What is more devastating for a farmer than a drought that strikes at a time crops are just beginning to bloom? Pretty nothing else.

For Dorcas Nyawira, a 32-year-old mother of one, watching her two-acre plantation of maize dry away was gut-wrenching. The rains failed in Nyeri during the last maize-planting season, spelling doom for many farmers who hoped for a bountiful harvest. But just as she was contemplating her loss, Nyawira received a call. The caller informed her that they had reimbursed the money she had used to buy the maize seed and had remitted it to her M-Pesa account.

“I could not believe it. I was so shocked. But when I checked my M-Pesa, I found that they had indeed refunded the money,” she says. “I do not even know how they found out that my maize crop had failed because I did not tell them. They just knew.” That call came from the Agriculture and Climate Risk Enterprise Ltd (Acre Africa). The organisation helps farmers insure their farm products. Nyawira had just benefited from one of their products referred to as Replanting Guarantee.

“When a farmer buys certified seeds insured by Acre Africa, they find a card inside the bag of seeds. This card is tracked and sends back information on the location of the farm to our systems when the bag of seeds is opened,” says Dr Wilson Songa, a senior advisor in Strategy and Partnerships at the Syngenta Foundation for Sustainable Agriculture.

Syngenta has partnered with Acre Africa on this initiative.

“Once the farmer finds the card inside, he or she has the choice to register for insurance of the crop or not. If the farmer chooses not to register, the tracking ends there. But if they do, we monitor the weather to determine how the crop is doing from planting to the harvesting stage,” he says. If the crop is affected by adverse weather such as drought, storms, flood and erratic rains and other production risks, the company reimburses the farmer through mobile money transfer to enable them buy more seed. The farmer can also receive a discount on their next seed purchase.

Dr Songa, who has been involved in the national agricultural research system for about 20 years, emphasises on the importance of insuring livestock as well. He is also the immediate former Principal Secretary for the Ministry of Industrialisation and Enterprise Development. “The farmer needs to insure their livestock from the gestation period to maturity,” he says. “Leveraging on the technology systems available today, it becomes much cheaper for farmers to do this and reap the maximum benefits for their efforts.” Farmers can insure their livestock through dairy co-operative societies as Acre Africa provides insurance by working with such aggregators to reach farmers.

The farmer has the choice to insure whatever number of livestock they want, from a single cow to an entire herd.

“Every insured cow is marked and we track its progress. When the cow has a problem, we get a signal and the information goes to the nearest veterinary doctor in the area. The vet will visit the farm and assess the condition of the animal, take pictures and send the information back to us,” he says. The company helps the farmer cover the costs depending on the problem. Should sudden death occur, the dairy insurance product covers some causes of death up to 80 per cent of the insured cow’s resale value. But Nyawira had not bought the seed because of the insurance. “I just saw the maize on my friend’s farm and it was doing so well that I decided that I would plant that seed next time on my farm,” she says. While her casual decision to register almost as an afterthought saved her harvest, the government is hoping that it will become more commonplace for farmers to insure their crops and livestock. In November last year, the government announced a plan to begin a programme to facilitate this.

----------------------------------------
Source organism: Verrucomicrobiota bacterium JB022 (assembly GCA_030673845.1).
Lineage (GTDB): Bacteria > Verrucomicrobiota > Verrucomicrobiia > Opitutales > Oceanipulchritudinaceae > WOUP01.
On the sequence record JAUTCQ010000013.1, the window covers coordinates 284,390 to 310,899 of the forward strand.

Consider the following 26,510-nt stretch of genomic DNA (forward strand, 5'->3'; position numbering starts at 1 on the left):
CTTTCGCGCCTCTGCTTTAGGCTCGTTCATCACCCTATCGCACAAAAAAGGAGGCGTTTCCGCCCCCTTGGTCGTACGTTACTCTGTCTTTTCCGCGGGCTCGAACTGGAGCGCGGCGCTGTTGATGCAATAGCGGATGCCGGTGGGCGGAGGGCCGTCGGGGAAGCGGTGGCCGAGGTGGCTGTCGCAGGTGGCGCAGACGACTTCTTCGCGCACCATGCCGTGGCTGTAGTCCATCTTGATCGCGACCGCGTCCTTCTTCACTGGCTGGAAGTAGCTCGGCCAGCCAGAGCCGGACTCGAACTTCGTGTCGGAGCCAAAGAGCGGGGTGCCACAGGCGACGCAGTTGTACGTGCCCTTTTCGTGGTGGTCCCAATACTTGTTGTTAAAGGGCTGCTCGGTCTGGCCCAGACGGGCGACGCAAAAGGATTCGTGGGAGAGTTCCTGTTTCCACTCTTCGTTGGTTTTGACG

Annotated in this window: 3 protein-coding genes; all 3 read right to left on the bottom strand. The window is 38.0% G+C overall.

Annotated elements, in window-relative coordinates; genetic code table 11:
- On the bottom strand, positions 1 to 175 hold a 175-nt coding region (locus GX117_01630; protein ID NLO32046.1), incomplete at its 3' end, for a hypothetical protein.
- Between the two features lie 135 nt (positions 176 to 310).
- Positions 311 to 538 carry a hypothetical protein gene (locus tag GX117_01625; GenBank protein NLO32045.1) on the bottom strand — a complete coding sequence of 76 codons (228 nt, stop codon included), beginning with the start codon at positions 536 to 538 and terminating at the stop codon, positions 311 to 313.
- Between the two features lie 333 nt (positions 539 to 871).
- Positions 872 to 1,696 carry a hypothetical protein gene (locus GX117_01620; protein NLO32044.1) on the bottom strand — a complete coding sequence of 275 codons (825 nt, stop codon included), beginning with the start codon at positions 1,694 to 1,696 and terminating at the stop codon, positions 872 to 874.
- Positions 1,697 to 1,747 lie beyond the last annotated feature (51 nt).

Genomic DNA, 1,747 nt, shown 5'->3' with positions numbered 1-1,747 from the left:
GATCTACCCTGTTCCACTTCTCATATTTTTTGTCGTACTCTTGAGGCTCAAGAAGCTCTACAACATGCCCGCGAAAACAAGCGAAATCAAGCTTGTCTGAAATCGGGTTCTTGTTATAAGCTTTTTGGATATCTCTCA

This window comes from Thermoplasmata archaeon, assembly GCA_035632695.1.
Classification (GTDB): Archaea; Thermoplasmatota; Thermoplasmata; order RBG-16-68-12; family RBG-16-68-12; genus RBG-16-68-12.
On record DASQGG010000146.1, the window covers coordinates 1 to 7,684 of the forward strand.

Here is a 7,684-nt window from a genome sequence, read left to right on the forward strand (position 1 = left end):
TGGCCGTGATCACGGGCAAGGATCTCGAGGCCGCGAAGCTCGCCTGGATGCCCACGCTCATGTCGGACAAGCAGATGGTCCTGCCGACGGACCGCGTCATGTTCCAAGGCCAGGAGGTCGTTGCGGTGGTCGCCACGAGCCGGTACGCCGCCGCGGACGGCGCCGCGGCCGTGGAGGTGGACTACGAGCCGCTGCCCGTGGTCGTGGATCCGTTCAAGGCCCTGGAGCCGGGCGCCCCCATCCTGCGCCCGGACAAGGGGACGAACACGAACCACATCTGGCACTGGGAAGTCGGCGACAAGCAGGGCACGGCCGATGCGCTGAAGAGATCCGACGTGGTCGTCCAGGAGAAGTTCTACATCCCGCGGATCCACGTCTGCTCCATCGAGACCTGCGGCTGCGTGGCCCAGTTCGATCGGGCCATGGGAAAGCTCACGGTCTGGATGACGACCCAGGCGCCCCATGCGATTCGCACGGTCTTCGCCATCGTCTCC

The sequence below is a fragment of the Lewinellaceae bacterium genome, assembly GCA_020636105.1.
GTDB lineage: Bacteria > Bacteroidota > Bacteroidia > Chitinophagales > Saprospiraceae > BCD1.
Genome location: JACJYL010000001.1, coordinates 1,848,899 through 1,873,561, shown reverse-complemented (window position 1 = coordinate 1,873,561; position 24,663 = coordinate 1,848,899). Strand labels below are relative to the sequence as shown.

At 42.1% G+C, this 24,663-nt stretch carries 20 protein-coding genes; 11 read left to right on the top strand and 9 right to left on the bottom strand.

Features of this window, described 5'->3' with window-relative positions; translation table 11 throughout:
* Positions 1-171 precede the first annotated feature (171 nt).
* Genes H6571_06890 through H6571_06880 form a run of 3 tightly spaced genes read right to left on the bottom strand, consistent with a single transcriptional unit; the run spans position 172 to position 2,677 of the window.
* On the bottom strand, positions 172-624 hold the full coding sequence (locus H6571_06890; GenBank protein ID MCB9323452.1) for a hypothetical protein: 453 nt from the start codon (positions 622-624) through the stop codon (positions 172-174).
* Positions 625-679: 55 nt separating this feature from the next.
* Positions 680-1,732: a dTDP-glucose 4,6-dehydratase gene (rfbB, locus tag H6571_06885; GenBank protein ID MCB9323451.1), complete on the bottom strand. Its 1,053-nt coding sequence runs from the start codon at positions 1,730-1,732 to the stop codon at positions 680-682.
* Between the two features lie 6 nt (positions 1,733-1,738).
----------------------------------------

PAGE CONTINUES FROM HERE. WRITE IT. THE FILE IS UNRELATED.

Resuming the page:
This is because with the current climate change, weather is becoming more and more unpredictable, posing a challenge to the livelihood of small-scale farmers and food security in the country. “The World Trade Organisation (WTO) regulations generally forbid governments from subsidising agriculture directly. However, they permit the subsidisation of agricultural insurance premiums,” states a document from the Food and Agriculture Organisation of the United Nations (FAO).

To encourage farmers to insure their crop and livestock, the plan by the government is to work with insurance companies and surveyors so it can pay half the cost, while the farmer pays the other half, making it cheaper for farmers. “This announcement was very encouraging and the government should be commended for this because it makes it cheaper for the farmer and encourages investment in agriculture. “The more farmers insure their crops, the cheaper the insurance premiums become and with time it will become so cheap that the government will pull out and it will still be affordable for any farmer,” says Dr Songa.

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